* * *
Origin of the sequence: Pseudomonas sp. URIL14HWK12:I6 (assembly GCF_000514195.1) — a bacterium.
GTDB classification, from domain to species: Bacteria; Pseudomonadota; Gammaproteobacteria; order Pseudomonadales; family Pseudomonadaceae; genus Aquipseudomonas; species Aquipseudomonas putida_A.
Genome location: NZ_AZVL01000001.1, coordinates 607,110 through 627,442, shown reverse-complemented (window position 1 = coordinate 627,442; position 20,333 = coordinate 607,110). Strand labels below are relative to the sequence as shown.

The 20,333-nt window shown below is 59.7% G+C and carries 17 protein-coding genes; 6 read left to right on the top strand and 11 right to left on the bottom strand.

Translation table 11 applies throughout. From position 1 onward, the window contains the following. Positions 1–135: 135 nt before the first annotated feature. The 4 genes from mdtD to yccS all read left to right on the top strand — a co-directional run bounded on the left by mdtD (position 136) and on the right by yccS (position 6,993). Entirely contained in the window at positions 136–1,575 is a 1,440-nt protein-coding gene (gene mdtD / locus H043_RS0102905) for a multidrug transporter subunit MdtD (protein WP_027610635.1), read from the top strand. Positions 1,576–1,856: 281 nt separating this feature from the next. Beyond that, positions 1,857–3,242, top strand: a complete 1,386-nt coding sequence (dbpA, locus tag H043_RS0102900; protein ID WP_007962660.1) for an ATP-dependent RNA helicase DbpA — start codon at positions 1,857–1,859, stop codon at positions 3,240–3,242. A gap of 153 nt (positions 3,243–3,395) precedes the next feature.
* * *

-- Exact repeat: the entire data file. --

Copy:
Origin of the sequence: Pseudomonas sp. URIL14HWK12:I6 (assembly GCF_000514195.1) — a bacterium.
GTDB classification, from domain to species: Bacteria; Pseudomonadota; Gammaproteobacteria; order Pseudomonadales; family Pseudomonadaceae; genus Aquipseudomonas; species Aquipseudomonas putida_A.
Genome location: NZ_AZVL01000001.1, coordinates 607,110 through 627,442, shown reverse-complemented (window position 1 = coordinate 627,442; position 20,333 = coordinate 607,110). Strand labels below are relative to the sequence as shown.

The 20,333-nt window shown below is 59.7% G+C and carries 17 protein-coding genes; 6 read left to right on the top strand and 11 right to left on the bottom strand.

Translation table 11 applies throughout. From position 1 onward, the window contains the following. Positions 1–135: 135 nt before the first annotated feature. The 4 genes from mdtD to yccS all read left to right on the top strand — a co-directional run bounded on the left by mdtD (position 136) and on the right by yccS (position 6,993). Entirely contained in the window at positions 136–1,575 is a 1,440-nt protein-coding gene (gene mdtD / locus H043_RS0102905) for a multidrug transporter subunit MdtD (protein WP_027610635.1), read from the top strand. Positions 1,576–1,856: 281 nt separating this feature from the next. Beyond that, positions 1,857–3,242, top strand: a complete 1,386-nt coding sequence (dbpA, locus tag H043_RS0102900; protein ID WP_007962660.1) for an ATP-dependent RNA helicase DbpA — start codon at positions 1,857–1,859, stop codon at positions 3,240–3,242. A gap of 153 nt (positions 3,243–3,395) precedes the next feature.